simply gets Ms(T) = Ms(0)_const

kBT

D )_PhsR(T), where PhsR(T)

means a typical phase-space radius in k-space, replacing the integral

2

0_=a0

R0

4_k2

k2 dk. Here 0_=a0 represents a (very large) wavenumber-cuto_

corresponding to the upper edge of the Brillouin zone, which is replaced

by a sphere as in typical renormalization group arguments. But

it would be wrong, if at this place one would perform directly the integration

(after having made the above-mentioned quasi-classical approximation

leading to the 'thermal-energy prefactor' ( kBT

D )); instead, one

gets the correct PhsR(T) by a Pippard-type argument, i.e. simply by

equating the dominating energy- resp. temperature-ranges: _(~kdom

=

D _ k2dom: _ kBT, i.e. PhsR(T) = kdom

T) (_= _k(T)) / ( kBT

D )1=2.

What would be di_erent in a planar system magnetized in-theplane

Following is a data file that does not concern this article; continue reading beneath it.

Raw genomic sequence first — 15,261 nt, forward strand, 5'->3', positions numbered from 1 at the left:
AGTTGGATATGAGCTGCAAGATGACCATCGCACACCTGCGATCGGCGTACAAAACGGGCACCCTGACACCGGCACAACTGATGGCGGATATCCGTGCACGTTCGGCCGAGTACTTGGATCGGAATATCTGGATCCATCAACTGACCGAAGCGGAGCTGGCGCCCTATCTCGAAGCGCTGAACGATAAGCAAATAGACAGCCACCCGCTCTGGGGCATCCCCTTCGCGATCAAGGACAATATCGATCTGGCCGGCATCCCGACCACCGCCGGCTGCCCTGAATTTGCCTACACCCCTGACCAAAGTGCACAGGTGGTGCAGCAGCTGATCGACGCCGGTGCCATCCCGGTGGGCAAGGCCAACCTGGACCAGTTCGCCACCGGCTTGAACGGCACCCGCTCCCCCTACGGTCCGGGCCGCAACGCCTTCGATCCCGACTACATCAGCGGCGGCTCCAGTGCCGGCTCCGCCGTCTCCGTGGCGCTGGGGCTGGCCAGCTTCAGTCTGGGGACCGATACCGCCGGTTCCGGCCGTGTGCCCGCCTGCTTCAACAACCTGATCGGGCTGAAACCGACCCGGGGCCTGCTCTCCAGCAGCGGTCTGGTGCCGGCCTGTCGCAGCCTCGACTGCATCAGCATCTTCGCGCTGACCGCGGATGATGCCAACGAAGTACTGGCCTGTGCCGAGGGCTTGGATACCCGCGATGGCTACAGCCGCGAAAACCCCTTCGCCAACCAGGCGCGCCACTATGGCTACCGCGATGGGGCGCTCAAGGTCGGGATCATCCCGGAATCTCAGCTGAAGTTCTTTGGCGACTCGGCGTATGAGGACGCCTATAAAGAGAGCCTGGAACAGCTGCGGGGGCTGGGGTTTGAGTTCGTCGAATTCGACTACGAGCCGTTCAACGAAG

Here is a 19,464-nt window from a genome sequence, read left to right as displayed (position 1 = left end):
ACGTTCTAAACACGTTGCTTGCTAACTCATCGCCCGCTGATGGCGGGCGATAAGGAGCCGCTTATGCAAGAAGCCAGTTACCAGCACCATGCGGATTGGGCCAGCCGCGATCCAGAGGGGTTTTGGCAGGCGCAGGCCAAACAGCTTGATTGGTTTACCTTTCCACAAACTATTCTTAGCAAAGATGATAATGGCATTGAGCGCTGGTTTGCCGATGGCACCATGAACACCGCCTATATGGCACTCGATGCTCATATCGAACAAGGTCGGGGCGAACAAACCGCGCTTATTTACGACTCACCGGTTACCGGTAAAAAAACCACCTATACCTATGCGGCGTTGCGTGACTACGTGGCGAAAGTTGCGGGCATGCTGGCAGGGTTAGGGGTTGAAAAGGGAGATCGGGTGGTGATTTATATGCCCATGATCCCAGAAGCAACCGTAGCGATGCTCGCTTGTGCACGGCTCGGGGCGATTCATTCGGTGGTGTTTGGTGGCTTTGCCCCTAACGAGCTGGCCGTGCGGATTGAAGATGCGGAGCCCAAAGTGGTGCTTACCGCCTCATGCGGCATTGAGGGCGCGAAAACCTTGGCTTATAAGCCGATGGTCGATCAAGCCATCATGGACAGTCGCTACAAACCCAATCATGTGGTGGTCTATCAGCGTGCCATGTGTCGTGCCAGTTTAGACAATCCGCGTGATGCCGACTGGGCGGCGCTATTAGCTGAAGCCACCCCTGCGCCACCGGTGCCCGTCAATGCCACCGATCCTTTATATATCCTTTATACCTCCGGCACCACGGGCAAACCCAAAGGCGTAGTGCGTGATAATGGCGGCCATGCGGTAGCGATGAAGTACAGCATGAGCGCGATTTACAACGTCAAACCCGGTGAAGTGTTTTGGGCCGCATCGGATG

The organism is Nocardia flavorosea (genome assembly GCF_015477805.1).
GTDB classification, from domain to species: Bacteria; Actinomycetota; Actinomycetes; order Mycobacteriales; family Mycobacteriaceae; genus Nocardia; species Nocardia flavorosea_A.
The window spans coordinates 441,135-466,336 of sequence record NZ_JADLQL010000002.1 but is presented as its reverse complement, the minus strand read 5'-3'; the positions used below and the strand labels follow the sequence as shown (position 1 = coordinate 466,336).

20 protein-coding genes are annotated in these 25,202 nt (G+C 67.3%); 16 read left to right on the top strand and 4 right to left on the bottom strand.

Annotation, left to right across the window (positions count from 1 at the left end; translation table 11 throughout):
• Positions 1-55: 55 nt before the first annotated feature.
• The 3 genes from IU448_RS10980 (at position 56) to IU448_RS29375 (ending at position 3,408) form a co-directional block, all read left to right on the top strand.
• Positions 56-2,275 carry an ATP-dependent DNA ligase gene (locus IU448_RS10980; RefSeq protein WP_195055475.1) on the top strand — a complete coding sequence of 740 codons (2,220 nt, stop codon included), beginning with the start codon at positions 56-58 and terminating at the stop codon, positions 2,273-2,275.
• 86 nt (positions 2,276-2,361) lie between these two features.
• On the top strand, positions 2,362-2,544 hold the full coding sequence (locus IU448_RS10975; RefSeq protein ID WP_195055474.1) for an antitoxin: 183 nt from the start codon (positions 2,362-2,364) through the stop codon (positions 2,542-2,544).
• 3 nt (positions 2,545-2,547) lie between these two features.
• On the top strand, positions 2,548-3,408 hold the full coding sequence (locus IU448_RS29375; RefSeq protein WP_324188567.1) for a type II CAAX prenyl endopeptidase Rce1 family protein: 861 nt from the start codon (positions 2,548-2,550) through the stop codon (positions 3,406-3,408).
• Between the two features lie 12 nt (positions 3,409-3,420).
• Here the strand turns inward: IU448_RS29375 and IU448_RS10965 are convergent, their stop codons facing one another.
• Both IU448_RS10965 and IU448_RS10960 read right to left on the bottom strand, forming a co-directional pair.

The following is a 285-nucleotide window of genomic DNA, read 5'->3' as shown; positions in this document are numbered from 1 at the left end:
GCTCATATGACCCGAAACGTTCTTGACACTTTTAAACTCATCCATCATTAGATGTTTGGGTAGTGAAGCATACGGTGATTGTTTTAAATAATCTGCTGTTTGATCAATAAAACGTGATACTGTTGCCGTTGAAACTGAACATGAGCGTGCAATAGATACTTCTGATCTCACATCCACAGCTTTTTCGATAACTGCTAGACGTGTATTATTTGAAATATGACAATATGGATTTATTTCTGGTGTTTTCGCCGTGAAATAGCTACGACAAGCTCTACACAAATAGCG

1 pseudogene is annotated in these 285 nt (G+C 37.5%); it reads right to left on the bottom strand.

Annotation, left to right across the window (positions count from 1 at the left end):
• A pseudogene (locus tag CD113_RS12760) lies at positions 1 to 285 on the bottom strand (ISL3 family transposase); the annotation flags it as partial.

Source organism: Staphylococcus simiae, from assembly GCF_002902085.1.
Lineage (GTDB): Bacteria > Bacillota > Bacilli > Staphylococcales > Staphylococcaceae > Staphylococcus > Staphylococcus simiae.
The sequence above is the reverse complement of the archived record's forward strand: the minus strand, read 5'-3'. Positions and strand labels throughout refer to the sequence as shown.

?

One would again expect a quasi-classical approximation exp __(~k) _

1 ! __(~k), but instead of _(~k) = D _ k2 one would have _(~k) =

q_a(~k) _ _b(~k), i.e. a pronounced elliptical precession instead of the

circular one. For example, if one is dealing with a _lm of in_nite

extension in the x- and y-directions, with _nite thickness in the zdirection,

then (if the _lm is magnetized in the x-direction) spin-wave

deviations in the z-direction are strongly disfavoured energetically, due

to the demagnetizing _eld HDM

z = _4_Mz. Thus, one would have

_b(~k) _ _z(~k) = Cb + D _ k2 (_= Cb in the long-wavelength limit, where

Cb = 2_M2

z _ V is the e_ective anisotropy energy corresponding to

the demagnetizing _eld (V is the volume of the system)). In contrast,

spin deviations in the y-direction would not be disfavoured, i.e.

_a(~k) _ _y(~k) = D _ k2, as before.

Thus for k2 _ l2

exch <_ 1, where lexch = qCb

D is an e_ective 'exchangelength',

[3], one would not have _(~k) = D_k2, but instead _(~k) = D0 _k1,